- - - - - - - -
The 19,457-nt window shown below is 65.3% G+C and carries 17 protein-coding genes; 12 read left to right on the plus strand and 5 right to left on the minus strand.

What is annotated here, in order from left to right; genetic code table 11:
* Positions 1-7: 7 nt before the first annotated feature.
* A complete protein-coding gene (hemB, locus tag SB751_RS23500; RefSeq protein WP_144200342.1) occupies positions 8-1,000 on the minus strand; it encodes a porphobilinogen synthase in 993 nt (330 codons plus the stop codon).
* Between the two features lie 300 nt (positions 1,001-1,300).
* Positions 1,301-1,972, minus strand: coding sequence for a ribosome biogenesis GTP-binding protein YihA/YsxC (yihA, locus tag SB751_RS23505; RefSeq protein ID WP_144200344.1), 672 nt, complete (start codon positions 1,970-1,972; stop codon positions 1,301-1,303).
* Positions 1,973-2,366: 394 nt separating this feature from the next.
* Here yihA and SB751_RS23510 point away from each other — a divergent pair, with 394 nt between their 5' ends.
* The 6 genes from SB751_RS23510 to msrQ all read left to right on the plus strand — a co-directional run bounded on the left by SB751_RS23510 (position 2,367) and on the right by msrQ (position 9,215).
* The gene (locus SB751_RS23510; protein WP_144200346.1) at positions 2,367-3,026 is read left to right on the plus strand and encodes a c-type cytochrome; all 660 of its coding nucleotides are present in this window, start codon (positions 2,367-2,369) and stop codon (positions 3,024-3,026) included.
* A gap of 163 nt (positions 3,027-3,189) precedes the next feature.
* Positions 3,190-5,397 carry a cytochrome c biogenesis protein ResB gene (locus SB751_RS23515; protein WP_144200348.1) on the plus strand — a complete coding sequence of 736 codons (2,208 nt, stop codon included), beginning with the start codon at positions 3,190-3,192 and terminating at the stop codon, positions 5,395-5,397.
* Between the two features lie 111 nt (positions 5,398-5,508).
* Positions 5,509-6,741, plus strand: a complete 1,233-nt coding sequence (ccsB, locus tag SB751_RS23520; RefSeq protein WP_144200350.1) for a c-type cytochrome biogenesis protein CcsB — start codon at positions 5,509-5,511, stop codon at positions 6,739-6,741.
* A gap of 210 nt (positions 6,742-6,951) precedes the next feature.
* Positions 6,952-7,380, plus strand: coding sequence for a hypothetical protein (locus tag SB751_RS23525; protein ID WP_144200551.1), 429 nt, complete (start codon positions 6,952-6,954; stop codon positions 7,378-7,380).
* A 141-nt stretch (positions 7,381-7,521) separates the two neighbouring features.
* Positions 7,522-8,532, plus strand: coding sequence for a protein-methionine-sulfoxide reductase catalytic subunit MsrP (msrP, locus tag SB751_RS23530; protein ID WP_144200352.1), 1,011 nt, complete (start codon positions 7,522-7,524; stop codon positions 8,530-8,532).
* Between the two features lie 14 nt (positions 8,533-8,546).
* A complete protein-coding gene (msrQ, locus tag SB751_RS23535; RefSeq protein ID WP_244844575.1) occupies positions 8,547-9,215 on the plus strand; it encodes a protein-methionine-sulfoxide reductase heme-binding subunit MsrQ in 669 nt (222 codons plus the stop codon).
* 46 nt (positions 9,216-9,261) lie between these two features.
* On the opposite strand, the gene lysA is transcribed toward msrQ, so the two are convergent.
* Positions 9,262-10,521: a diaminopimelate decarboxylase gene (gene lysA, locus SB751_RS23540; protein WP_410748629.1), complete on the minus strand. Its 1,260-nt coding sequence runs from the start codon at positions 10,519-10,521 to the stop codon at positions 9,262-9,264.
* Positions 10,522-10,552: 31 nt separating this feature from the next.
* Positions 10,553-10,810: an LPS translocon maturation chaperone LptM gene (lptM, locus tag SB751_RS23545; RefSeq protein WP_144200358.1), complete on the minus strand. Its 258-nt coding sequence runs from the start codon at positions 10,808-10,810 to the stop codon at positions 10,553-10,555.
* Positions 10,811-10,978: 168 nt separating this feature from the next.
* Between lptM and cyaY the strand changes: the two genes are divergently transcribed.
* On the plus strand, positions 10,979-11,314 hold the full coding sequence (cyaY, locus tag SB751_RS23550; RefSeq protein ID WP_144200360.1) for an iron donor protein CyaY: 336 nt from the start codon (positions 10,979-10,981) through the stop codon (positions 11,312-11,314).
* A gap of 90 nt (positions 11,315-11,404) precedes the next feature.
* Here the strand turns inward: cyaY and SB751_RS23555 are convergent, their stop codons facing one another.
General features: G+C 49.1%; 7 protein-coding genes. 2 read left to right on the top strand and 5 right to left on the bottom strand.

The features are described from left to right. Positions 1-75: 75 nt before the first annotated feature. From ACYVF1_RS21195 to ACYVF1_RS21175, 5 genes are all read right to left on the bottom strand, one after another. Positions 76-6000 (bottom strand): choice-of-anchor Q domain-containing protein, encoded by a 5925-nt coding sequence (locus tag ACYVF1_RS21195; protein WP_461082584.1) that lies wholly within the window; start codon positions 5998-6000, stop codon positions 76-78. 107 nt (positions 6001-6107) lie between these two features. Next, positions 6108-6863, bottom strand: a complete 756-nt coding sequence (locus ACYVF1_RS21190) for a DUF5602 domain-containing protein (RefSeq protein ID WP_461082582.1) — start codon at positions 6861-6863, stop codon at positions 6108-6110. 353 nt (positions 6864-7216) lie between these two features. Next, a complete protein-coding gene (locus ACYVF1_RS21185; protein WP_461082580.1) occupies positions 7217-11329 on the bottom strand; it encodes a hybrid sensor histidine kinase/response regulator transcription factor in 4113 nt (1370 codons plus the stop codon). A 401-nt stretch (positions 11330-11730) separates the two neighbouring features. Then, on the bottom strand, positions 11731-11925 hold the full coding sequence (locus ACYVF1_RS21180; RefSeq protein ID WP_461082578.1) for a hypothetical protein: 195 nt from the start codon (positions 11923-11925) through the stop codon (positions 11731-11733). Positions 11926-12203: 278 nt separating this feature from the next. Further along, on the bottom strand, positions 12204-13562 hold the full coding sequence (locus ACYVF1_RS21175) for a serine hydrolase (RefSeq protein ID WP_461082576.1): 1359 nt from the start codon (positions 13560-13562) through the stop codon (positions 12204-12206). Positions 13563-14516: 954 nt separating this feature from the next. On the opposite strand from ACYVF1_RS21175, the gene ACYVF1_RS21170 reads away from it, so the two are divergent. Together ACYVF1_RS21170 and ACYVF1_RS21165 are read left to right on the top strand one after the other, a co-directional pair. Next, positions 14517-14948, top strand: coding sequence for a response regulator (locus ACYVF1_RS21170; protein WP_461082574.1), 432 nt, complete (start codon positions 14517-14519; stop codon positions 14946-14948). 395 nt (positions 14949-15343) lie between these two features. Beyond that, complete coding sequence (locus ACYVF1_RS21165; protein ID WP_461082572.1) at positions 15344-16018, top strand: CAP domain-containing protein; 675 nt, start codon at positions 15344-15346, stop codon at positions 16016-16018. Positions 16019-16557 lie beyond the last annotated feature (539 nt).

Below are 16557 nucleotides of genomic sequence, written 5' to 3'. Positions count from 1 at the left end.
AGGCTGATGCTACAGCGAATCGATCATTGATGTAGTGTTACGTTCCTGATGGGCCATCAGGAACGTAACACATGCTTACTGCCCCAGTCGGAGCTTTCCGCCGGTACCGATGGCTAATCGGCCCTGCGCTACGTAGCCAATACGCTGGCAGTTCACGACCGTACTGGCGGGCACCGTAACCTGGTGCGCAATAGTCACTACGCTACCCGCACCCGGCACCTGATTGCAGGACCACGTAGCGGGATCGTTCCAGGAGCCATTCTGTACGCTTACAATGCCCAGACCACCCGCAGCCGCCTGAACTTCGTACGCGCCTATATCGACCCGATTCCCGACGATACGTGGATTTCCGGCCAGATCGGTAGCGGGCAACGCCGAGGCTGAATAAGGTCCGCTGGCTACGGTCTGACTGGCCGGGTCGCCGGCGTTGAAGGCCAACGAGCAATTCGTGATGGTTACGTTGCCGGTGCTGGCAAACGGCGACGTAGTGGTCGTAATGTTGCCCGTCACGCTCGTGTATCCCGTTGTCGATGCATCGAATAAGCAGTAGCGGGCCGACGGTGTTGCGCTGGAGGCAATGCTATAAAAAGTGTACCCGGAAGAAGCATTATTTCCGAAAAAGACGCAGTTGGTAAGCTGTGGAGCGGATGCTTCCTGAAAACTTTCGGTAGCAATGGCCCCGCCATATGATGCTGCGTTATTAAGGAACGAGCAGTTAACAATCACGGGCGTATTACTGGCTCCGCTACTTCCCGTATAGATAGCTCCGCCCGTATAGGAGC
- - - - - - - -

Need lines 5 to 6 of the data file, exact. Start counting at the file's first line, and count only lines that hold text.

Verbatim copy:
* Between the two features lie 300 nt (positions 1,001-1,300).
* Positions 1,301-1,972, minus strand: coding sequence for a ribosome biogenesis GTP-binding protein YihA/YsxC (yihA, locus tag SB751_RS23505; RefSeq protein ID WP_144200344.1), 672 nt, complete (start codon positions 1,970-1,972; stop codon positions 1,301-1,303).